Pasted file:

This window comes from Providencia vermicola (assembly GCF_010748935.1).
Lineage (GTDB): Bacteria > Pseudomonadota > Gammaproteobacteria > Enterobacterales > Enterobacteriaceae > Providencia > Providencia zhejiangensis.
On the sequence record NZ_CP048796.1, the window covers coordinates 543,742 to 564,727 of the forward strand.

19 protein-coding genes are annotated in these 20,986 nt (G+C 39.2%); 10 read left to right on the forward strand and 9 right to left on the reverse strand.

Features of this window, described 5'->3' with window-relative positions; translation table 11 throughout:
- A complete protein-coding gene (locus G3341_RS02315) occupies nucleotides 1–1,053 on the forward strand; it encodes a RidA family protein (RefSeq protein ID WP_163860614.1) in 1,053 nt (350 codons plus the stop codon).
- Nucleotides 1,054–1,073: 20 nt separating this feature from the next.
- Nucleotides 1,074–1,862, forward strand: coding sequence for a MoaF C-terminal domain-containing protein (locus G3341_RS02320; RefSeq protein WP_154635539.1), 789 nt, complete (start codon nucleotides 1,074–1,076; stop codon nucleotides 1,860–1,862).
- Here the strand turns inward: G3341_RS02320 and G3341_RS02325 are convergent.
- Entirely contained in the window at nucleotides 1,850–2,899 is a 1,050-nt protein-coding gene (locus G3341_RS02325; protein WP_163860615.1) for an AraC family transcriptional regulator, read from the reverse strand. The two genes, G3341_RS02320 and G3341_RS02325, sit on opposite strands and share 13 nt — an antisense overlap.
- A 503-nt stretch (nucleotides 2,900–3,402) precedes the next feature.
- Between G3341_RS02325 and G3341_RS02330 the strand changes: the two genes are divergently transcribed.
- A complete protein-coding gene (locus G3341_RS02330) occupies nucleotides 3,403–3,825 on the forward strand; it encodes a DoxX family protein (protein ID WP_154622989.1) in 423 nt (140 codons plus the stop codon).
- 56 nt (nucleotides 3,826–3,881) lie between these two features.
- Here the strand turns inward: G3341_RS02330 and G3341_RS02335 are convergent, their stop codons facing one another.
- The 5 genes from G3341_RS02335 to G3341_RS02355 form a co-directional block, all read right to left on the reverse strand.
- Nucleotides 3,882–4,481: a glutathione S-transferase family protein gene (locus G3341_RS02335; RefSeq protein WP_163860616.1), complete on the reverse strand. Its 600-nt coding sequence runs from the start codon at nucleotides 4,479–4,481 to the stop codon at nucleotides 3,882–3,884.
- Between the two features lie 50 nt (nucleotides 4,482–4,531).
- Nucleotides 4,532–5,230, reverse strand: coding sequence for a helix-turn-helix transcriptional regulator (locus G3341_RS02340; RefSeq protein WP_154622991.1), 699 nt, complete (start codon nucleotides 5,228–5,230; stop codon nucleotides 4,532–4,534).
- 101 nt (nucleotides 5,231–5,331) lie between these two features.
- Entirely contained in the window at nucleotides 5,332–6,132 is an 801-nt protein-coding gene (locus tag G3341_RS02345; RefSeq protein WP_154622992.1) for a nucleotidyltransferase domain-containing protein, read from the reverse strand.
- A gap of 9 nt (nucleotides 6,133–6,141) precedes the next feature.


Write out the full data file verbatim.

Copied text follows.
This window comes from Providencia vermicola (assembly GCF_010748935.1).
Lineage (GTDB): Bacteria > Pseudomonadota > Gammaproteobacteria > Enterobacterales > Enterobacteriaceae > Providencia > Providencia zhejiangensis.
On the sequence record NZ_CP048796.1, the window covers coordinates 543,742 to 564,727 of the forward strand.

19 protein-coding genes are annotated in these 20,986 nt (G+C 39.2%); 10 read left to right on the forward strand and 9 right to left on the reverse strand.

Features of this window, described 5'->3' with window-relative positions; translation table 11 throughout:
- A complete protein-coding gene (locus G3341_RS02315) occupies nucleotides 1–1,053 on the forward strand; it encodes a RidA family protein (RefSeq protein ID WP_163860614.1) in 1,053 nt (350 codons plus the stop codon).
- Nucleotides 1,054–1,073: 20 nt separating this feature from the next.
- Nucleotides 1,074–1,862, forward strand: coding sequence for a MoaF C-terminal domain-containing protein (locus G3341_RS02320; RefSeq protein WP_154635539.1), 789 nt, complete (start codon nucleotides 1,074–1,076; stop codon nucleotides 1,860–1,862).
- Here the strand turns inward: G3341_RS02320 and G3341_RS02325 are convergent.
- Entirely contained in the window at nucleotides 1,850–2,899 is a 1,050-nt protein-coding gene (locus G3341_RS02325; protein WP_163860615.1) for an AraC family transcriptional regulator, read from the reverse strand. The two genes, G3341_RS02320 and G3341_RS02325, sit on opposite strands and share 13 nt — an antisense overlap.
- A 503-nt stretch (nucleotides 2,900–3,402) precedes the next feature.
- Between G3341_RS02325 and G3341_RS02330 the strand changes: the two genes are divergently transcribed.
- A complete protein-coding gene (locus G3341_RS02330) occupies nucleotides 3,403–3,825 on the forward strand; it encodes a DoxX family protein (protein ID WP_154622989.1) in 423 nt (140 codons plus the stop codon).
- 56 nt (nucleotides 3,826–3,881) lie between these two features.
- Here the strand turns inward: G3341_RS02330 and G3341_RS02335 are convergent, their stop codons facing one another.
- The 5 genes from G3341_RS02335 to G3341_RS02355 form a co-directional block, all read right to left on the reverse strand.
- Nucleotides 3,882–4,481: a glutathione S-transferase family protein gene (locus G3341_RS02335; RefSeq protein WP_163860616.1), complete on the reverse strand. Its 600-nt coding sequence runs from the start codon at nucleotides 4,479–4,481 to the stop codon at nucleotides 3,882–3,884.
- Between the two features lie 50 nt (nucleotides 4,482–4,531).
- Nucleotides 4,532–5,230, reverse strand: coding sequence for a helix-turn-helix transcriptional regulator (locus G3341_RS02340; RefSeq protein WP_154622991.1), 699 nt, complete (start codon nucleotides 5,228–5,230; stop codon nucleotides 4,532–4,534).
- 101 nt (nucleotides 5,231–5,331) lie between these two features.
- Entirely contained in the window at nucleotides 5,332–6,132 is an 801-nt protein-coding gene (locus tag G3341_RS02345; RefSeq protein WP_154622992.1) for a nucleotidyltransferase domain-containing protein, read from the reverse strand.
- A gap of 9 nt (nucleotides 6,133–6,141) precedes the next feature.